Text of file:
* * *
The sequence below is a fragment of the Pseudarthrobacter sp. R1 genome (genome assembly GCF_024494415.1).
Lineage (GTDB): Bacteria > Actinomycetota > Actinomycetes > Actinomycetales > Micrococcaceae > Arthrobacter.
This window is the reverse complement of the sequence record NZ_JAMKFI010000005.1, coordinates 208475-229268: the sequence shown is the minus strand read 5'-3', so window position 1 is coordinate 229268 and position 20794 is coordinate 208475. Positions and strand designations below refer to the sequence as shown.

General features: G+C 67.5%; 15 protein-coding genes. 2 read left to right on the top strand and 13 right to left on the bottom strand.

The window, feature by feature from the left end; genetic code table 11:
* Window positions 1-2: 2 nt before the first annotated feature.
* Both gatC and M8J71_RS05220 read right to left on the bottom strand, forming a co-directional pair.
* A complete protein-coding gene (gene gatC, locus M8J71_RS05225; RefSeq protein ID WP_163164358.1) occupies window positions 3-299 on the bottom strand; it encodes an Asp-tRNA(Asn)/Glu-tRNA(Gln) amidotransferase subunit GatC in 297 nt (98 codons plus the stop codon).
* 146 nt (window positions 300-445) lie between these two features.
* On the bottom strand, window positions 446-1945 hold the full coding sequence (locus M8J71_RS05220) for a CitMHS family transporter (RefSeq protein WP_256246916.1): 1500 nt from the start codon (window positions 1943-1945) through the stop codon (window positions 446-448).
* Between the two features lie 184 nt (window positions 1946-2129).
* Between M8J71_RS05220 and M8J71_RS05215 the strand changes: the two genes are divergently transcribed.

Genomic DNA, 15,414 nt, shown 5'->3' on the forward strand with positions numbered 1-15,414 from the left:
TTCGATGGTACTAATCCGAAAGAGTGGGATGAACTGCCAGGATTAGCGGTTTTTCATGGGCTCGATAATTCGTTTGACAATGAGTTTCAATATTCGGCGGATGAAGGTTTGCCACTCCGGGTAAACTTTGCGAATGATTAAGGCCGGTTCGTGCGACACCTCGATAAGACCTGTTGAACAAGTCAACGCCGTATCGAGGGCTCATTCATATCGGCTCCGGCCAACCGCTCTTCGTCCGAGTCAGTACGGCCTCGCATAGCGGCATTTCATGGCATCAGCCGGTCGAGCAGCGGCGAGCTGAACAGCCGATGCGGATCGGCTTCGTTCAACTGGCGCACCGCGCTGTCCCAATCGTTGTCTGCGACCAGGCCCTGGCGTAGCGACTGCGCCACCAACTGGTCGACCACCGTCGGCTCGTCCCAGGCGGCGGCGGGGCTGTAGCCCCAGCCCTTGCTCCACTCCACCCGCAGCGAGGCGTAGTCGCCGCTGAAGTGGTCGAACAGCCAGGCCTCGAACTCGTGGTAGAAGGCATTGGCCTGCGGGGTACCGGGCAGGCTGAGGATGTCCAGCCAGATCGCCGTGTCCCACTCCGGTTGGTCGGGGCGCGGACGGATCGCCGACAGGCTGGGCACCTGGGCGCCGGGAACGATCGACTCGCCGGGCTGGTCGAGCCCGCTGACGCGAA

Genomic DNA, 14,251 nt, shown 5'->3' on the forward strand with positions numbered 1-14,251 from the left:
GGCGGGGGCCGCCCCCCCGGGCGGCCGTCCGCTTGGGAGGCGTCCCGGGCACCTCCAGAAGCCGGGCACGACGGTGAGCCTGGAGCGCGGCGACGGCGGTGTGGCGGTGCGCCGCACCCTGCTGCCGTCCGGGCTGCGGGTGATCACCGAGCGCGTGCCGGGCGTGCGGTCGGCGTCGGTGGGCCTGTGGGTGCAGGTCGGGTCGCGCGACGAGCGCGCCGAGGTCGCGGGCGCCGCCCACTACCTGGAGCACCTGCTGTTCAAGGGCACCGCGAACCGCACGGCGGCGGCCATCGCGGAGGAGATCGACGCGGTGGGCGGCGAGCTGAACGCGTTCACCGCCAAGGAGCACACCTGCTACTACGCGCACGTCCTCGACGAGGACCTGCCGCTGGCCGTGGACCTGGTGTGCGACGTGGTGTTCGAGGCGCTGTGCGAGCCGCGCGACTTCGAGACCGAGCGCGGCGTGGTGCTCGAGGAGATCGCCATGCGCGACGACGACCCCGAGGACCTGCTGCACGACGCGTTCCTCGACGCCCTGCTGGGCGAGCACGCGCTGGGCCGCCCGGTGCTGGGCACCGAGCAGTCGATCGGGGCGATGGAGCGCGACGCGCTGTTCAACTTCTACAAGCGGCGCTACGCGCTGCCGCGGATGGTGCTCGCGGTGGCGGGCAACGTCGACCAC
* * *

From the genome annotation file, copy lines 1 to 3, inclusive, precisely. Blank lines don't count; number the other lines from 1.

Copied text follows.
The sequence below is a fragment of the Pseudarthrobacter sp. R1 genome (genome assembly GCF_024494415.1).
Lineage (GTDB): Bacteria > Actinomycetota > Actinomycetes > Actinomycetales > Micrococcaceae > Arthrobacter.
This window is the reverse complement of the sequence record NZ_JAMKFI010000005.1, coordinates 208475-229268: the sequence shown is the minus strand read 5'-3', so window position 1 is coordinate 229268 and position 20794 is coordinate 208475. Positions and strand designations below refer to the sequence as shown.